These studies prove that eating protein before sleep is a great way to maximize muscle recovery and growth.

Now, I could end this article right here, but there’s some more ground I want to cover.

Stimulating Synthesis: How Much Protein Before Bed?

The question on how much protein to eat has provoked much debate.

Without getting into the finer specifics, the general consensus is that 20 to 40 grams of high-quality protein – that’s one to two scoops of a typical whey or casein protein supplement – is adequate to maximally stimulate muscle protein synthesis and stave off catabolism.

Unfortunately, protein synthesis does not increase exponentially in proportion to consumption.

Researchers at McMaster University found that 40 grams of protein did stimulate the most synthesis, but only slightly more than – not double that of – 20grams.

However, 20 grams of protein resulted in considerably more synthesis than 10 grams.

Such results are the rationale behind the recommendation to eat 20 to 40 grams of protein, several times a day.

You can read more about optimal protein dosing in this post.

Best Protein Sources Before Bed

So, we’ve established, through scientific studies, that protein before bed is a good thing – it’s going to help fill the overnight gap in the muscle building process, to maximize results over 24 hours.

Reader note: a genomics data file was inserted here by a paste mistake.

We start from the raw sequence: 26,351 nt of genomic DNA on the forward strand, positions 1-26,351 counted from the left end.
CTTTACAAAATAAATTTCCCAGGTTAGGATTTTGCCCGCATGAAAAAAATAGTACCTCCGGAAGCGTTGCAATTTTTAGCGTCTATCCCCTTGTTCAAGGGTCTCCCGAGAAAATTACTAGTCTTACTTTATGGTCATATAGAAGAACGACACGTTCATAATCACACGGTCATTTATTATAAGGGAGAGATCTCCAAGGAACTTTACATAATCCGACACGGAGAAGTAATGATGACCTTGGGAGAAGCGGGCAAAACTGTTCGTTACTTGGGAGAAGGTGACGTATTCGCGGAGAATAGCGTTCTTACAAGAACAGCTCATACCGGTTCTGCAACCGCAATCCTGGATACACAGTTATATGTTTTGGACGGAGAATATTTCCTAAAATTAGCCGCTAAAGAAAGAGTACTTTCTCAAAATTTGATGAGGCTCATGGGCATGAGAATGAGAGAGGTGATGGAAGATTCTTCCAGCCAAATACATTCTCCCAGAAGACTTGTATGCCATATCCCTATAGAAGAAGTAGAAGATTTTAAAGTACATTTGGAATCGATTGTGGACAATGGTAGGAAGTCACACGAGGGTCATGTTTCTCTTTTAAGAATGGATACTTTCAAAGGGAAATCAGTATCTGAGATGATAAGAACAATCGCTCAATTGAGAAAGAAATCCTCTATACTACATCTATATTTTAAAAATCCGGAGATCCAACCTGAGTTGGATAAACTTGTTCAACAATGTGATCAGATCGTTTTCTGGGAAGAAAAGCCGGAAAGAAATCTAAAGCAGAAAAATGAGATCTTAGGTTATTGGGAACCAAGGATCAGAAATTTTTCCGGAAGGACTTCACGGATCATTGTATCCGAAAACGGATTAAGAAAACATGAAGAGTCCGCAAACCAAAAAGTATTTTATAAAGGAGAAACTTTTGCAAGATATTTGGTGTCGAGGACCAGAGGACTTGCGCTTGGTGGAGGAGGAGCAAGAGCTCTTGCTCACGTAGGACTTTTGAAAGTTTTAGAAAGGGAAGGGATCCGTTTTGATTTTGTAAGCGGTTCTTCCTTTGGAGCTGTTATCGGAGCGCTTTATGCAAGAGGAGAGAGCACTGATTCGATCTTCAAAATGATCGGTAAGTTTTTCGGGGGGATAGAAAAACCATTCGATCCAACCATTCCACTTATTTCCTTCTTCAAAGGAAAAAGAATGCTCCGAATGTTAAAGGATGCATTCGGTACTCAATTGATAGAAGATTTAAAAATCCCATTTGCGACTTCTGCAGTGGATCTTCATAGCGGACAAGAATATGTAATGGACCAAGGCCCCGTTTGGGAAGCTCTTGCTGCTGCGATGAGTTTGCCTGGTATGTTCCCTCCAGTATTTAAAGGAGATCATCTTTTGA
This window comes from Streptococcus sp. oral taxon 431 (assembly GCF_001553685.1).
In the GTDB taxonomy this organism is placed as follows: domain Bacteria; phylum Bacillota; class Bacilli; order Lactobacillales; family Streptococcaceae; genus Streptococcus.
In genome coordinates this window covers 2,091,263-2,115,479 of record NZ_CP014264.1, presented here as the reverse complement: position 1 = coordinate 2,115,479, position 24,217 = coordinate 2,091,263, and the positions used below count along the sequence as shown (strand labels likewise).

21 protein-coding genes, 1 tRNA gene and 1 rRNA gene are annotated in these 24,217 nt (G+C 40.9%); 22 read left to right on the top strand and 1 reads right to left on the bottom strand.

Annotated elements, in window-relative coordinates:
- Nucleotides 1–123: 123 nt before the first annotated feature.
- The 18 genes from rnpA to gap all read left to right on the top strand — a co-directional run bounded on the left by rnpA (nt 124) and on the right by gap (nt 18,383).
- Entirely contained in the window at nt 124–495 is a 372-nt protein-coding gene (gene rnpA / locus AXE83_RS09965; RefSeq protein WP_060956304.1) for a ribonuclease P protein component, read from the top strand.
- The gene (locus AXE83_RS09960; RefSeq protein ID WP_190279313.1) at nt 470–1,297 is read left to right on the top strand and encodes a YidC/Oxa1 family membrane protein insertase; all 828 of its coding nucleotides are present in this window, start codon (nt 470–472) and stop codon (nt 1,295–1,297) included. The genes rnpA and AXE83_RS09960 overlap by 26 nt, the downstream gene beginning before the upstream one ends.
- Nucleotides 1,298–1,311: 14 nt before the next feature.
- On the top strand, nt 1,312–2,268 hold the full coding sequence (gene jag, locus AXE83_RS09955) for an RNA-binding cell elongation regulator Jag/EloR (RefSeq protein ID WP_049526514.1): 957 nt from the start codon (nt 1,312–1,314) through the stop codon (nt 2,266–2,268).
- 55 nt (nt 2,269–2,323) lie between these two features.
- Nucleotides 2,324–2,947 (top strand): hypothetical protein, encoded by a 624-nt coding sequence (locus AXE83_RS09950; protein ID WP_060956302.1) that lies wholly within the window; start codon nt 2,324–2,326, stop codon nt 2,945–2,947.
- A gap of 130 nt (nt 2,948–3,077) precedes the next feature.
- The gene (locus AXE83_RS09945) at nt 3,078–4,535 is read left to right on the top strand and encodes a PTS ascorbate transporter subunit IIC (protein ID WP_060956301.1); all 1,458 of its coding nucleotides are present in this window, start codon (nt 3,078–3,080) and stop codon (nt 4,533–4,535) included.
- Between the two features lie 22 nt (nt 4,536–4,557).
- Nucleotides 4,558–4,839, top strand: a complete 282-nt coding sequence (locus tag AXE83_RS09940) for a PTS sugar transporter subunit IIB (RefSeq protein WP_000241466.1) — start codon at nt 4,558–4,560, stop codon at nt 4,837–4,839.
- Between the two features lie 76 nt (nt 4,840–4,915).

Let’s now talk about some of the best whole-food and supplementary sources of protein suitable for eating before bed.

Whole Food Sources of Protein

  • Beef
  • Lamb
  • Chicken
  • Turkey
  • Pork
  • Fish
  • Eggs

Supplementary Sources of Protein

Of the aforementioned supplementary protein sources, whey and casein reign supreme.

Whey powder – the best known and most easily available protein supplement – is a dry, concentrated form of liquid whey – a byproduct of cheese production.

Considered the standard against which other proteins are judged, whey requires relatively little time for digestion, absorption, transport and metabolization.

Within 30 to 60 minutes of ingestion, blood-levels of the amino acids that comprise whey peak. After approximately one hour, protein synthesis occurs.

Remember how we said that muscle growth depends on the rate of muscle protein synthesis exceeding that of muscle breakdown?

That’s exactly what happens, especially in the short term, when a fast-acting protein like whey is consumed.

Casein, like whey, is derived from milk. Unlike whey, which naturally comprises approximately twenty percent of the protein in milk, casein accounts for a whopping eighty percent.

Both whey and casein are “complete”, containing all nine amino acids essential to human health, and are excellent sources of leucine, isoleucine and valine – anti-adipogenic, energy-boosting branched-chain amino acids (BCAAs) that aid in muscle protein synthesis, prevent muscle catabolism, and reduce visceral fat.

Compared to whey, casein is “slow”, requiring three to four hours before peak amino acid levels and protein synthesis occur.

That may not sound like a good thing, but this isn’t bad news, because casein, by virtue of its slow-burning properties, helps prevent catabolism longer than whey, while prolonging muscle protein synthesis.

You may want to consider supplementing with both whey and casein at night. It’s not a simple matter of which is better – each has its strengths, and combining them provides the advantages of both fast- and slow-burning proteins.